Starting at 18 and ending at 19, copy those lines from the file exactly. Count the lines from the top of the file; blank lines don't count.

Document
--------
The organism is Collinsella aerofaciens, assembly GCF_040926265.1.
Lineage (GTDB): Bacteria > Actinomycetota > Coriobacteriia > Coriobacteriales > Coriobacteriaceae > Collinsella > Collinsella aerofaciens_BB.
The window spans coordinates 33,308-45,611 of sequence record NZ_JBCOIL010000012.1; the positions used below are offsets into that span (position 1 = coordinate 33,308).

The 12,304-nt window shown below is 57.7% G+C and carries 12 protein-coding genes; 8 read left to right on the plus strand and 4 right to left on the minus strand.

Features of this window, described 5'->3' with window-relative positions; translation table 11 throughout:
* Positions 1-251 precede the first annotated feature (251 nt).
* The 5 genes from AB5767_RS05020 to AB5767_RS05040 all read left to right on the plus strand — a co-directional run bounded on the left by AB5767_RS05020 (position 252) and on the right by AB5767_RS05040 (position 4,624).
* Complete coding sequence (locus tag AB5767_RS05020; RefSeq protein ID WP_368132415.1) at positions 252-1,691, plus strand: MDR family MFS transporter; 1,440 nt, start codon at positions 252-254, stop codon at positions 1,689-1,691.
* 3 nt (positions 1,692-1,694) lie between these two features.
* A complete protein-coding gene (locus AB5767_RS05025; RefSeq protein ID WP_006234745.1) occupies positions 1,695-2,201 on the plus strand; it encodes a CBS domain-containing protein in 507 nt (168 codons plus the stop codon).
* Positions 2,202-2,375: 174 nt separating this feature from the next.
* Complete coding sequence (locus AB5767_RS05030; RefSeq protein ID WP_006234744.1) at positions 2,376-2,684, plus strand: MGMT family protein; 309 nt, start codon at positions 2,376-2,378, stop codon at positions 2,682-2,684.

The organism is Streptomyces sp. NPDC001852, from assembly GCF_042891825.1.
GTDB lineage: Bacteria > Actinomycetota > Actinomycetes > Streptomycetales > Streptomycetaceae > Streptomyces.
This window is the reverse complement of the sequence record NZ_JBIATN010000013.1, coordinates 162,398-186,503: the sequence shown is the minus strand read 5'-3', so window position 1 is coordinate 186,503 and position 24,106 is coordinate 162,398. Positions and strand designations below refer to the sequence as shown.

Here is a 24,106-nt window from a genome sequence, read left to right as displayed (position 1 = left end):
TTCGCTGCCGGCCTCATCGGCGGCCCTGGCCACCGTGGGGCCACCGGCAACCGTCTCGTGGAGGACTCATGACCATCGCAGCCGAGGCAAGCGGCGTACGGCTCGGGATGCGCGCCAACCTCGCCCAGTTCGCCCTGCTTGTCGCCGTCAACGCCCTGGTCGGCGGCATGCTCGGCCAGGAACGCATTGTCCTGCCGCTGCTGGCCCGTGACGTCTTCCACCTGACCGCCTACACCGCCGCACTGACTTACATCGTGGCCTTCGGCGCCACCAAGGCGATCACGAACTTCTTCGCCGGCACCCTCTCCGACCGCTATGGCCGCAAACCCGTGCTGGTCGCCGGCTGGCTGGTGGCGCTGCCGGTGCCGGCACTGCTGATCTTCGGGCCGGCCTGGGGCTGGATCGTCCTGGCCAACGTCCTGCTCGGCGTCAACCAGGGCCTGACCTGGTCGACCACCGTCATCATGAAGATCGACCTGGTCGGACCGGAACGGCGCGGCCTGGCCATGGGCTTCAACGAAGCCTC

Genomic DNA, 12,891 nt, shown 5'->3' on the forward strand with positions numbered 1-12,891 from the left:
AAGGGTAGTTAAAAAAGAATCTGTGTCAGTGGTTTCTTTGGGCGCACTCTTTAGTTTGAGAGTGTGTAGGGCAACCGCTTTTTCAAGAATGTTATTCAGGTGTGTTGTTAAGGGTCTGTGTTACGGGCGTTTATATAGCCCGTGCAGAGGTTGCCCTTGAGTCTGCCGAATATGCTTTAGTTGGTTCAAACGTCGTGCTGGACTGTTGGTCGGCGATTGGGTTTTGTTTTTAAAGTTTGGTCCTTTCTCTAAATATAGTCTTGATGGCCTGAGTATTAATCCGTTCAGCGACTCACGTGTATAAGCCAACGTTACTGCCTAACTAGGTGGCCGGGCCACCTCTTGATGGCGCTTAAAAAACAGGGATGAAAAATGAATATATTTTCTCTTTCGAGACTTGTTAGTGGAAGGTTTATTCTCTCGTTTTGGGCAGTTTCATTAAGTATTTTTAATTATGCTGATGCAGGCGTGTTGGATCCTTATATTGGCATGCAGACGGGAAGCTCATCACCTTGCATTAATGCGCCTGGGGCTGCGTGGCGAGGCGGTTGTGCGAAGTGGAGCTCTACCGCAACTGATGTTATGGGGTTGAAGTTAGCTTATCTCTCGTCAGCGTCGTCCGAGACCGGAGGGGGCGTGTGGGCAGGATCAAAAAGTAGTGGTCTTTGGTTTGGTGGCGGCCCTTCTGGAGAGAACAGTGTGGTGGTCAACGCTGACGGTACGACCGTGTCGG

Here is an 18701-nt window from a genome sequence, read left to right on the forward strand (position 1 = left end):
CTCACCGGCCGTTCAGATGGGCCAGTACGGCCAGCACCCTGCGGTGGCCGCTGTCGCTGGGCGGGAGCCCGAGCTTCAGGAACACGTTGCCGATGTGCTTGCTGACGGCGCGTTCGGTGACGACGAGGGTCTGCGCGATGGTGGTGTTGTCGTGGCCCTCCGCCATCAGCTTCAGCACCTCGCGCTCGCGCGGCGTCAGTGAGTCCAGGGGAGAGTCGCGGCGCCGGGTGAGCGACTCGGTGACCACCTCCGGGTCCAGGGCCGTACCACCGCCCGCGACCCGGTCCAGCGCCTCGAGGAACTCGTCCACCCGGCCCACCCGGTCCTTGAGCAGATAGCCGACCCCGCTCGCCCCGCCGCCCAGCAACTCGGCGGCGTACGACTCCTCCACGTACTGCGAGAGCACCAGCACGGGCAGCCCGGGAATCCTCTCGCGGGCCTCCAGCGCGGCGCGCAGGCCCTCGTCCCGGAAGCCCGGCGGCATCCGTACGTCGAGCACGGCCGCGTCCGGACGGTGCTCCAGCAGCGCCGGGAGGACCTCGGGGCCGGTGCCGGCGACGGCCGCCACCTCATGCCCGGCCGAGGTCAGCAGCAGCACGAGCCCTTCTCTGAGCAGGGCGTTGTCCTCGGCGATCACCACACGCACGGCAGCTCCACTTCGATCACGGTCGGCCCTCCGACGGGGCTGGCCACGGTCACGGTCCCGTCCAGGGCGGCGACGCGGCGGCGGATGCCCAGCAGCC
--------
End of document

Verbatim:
Genomic DNA, 12,891 nt, shown 5'->3' on the forward strand with positions numbered 1-12,891 from the left:
AAGGGTAGTTAAAAAAGAATCTGTGTCAGTGGTTTCTTTGGGCGCACTCTTTAGTTTGAGAGTGTGTAGGGCAACCGCTTTTTCAAGAATGTTATTCAGGTGTGTTGTTAAGGGTCTGTGTTACGGGCGTTTATATAGCCCGTGCAGAGGTTGCCCTTGAGTCTGCCGAATATGCTTTAGTTGGTTCAAACGTCGTGCTGGACTGTTGGTCGGCGATTGGGTTTTGTTTTTAAAGTTTGGTCCTTTCTCTAAATATAGTCTTGATGGCCTGAGTATTAATCCGTTCAGCGACTCACGTGTATAAGCCAACGTTACTGCCTAACTAGGTGGCCGGGCCACCTCTTGATGGCGCTTAAAAAACAGGGATGAAAAATGAATATATTTTCTCTTTCGAGACTTGTTAGTGGAAGGTTTATTCTCTCGTTTTGGGCAGTTTCATTAAGTATTTTTAATTATGCTGATGCAGGCGTGTTGGATCCTTATATTGGCATGCAGACGGGAAGCTCATCACCTTGCATTAATGCGCCTGGGGCTGCGTGGCGAGGCGGTTGTGCGAAGTGGAGCTCTACCGCAACTGATGTTATGGGGTTGAAGTTAGCTTATCTCTCGTCAGCGTCGTCCGAGACCGGAGGGGGCGTGTGGGCAGGATCAAAAAGTAGTGGTCTTTGGTTTGGTGGCGGCCCTTCTGGAGAGAACAGTGTGGTGGTCAACGCTGACGGTACGACCGTGTCGG